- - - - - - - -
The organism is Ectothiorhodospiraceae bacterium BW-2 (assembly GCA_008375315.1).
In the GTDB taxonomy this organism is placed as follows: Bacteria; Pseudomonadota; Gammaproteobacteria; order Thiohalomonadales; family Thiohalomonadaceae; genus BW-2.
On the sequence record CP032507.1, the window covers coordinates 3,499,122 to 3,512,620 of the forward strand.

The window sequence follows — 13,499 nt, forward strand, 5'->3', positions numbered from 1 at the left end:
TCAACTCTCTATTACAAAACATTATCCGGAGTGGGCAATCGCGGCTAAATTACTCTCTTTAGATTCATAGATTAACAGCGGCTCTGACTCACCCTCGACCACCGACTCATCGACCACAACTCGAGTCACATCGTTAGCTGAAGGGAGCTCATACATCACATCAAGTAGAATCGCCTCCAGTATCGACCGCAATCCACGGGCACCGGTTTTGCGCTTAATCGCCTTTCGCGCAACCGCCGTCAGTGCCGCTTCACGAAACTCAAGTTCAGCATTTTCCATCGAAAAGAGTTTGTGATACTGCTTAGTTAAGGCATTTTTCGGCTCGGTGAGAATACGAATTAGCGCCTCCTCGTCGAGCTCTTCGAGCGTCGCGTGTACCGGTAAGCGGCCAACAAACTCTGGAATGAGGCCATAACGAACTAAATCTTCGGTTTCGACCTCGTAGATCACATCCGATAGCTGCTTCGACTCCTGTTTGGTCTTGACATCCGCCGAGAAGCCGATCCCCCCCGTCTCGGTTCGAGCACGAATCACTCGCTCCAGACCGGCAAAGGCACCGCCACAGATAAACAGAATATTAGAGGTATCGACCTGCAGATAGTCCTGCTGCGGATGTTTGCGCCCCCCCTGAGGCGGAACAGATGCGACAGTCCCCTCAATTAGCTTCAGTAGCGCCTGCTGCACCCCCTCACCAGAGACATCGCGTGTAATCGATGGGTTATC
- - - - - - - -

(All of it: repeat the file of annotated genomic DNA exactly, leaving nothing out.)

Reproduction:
The organism is Ectothiorhodospiraceae bacterium BW-2 (assembly GCA_008375315.1).
In the GTDB taxonomy this organism is placed as follows: Bacteria; Pseudomonadota; Gammaproteobacteria; order Thiohalomonadales; family Thiohalomonadaceae; genus BW-2.
On the sequence record CP032507.1, the window covers coordinates 3,499,122 to 3,512,620 of the forward strand.

The window sequence follows — 13,499 nt, forward strand, 5'->3', positions numbered from 1 at the left end:
TCAACTCTCTATTACAAAACATTATCCGGAGTGGGCAATCGCGGCTAAATTACTCTCTTTAGATTCATAGATTAACAGCGGCTCTGACTCACCCTCGACCACCGACTCATCGACCACAACTCGAGTCACATCGTTAGCTGAAGGGAGCTCATACATCACATCAAGTAGAATCGCCTCCAGTATCGACCGCAATCCACGGGCACCGGTTTTGCGCTTAATCGCCTTTCGCGCAACCGCCGTCAGTGCCGCTTCACGAAACTCAAGTTCAGCATTTTCCATCGAAAAGAGTTTGTGATACTGCTTAGTTAAGGCATTTTTCGGCTCGGTGAGAATACGAATTAGCGCCTCCTCGTCGAGCTCTTCGAGCGTCGCGTGTACCGGTAAGCGGCCAACAAACTCTGGAATGAGGCCATAACGAACTAAATCTTCGGTTTCGACCTCGTAGATCACATCCGATAGCTGCTTCGACTCCTGTTTGGTCTTGACATCCGCCGAGAAGCCGATCCCCCCCGTCTCGGTTCGAGCACGAATCACTCGCTCCAGACCGGCAAAGGCACCGCCACAGATAAACAGAATATTAGAGGTATCGACCTGCAGATAGTCCTGCTGCGGATGTTTGCGCCCCCCCTGAGGCGGAACAGATGCGACAGTCCCCTCAATTAGCTTCAGTAGCGCCTGCTGCACCCCCTCACCAGAGACATCGCGTGTAATCGATGGGTTATC